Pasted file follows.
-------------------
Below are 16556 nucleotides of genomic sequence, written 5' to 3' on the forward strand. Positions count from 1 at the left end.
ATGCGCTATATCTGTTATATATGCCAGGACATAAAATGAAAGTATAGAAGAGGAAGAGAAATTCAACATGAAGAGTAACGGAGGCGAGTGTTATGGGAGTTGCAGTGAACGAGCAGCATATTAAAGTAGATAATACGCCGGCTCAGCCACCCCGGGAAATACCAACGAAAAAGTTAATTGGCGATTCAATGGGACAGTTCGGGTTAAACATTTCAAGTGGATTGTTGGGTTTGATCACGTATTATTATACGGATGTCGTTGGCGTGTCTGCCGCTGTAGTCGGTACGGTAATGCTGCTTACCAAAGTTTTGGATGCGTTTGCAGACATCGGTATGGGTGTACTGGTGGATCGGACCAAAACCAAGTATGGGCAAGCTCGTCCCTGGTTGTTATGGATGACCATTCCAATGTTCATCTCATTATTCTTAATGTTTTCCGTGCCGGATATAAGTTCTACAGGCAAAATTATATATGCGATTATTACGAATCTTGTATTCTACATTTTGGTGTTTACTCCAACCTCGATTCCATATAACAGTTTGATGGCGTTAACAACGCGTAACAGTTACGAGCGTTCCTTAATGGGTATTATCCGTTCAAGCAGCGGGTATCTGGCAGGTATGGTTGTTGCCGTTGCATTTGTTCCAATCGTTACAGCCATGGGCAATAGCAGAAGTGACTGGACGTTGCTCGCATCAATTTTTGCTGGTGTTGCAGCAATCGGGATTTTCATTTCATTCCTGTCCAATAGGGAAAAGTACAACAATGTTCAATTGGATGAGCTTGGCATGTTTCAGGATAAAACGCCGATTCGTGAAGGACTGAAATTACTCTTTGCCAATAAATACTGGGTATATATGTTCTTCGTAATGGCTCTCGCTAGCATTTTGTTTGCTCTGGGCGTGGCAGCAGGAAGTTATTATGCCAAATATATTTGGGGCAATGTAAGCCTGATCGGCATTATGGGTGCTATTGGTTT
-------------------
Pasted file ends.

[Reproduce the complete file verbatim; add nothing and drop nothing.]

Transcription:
Below are 16556 nucleotides of genomic sequence, written 5' to 3' on the forward strand. Positions count from 1 at the left end.
ATGCGCTATATCTGTTATATATGCCAGGACATAAAATGAAAGTATAGAAGAGGAAGAGAAATTCAACATGAAGAGTAACGGAGGCGAGTGTTATGGGAGTTGCAGTGAACGAGCAGCATATTAAAGTAGATAATACGCCGGCTCAGCCACCCCGGGAAATACCAACGAAAAAGTTAATTGGCGATTCAATGGGACAGTTCGGGTTAAACATTTCAAGTGGATTGTTGGGTTTGATCACGTATTATTATACGGATGTCGTTGGCGTGTCTGCCGCTGTAGTCGGTACGGTAATGCTGCTTACCAAAGTTTTGGATGCGTTTGCAGACATCGGTATGGGTGTACTGGTGGATCGGACCAAAACCAAGTATGGGCAAGCTCGTCCCTGGTTGTTATGGATGACCATTCCAATGTTCATCTCATTATTCTTAATGTTTTCCGTGCCGGATATAAGTTCTACAGGCAAAATTATATATGCGATTATTACGAATCTTGTATTCTACATTTTGGTGTTTACTCCAACCTCGATTCCATATAACAGTTTGATGGCGTTAACAACGCGTAACAGTTACGAGCGTTCCTTAATGGGTATTATCCGTTCAAGCAGCGGGTATCTGGCAGGTATGGTTGTTGCCGTTGCATTTGTTCCAATCGTTACAGCCATGGGCAATAGCAGAAGTGACTGGACGTTGCTCGCATCAATTTTTGCTGGTGTTGCAGCAATCGGGATTTTCATTTCATTCCTGTCCAATAGGGAAAAGTACAACAATGTTCAATTGGATGAGCTTGGCATGTTTCAGGATAAAACGCCGATTCGTGAAGGACTGAAATTACTCTTTGCCAATAAATACTGGGTATATATGTTCTTCGTAATGGCTCTCGCTAGCATTTTGTTTGCTCTGGGCGTGGCAGCAGGAAGTTATTATGCCAAATATATTTGGGGCAATGTAAGCCTGATCGGCATTATGGGTGCTATTGGTTT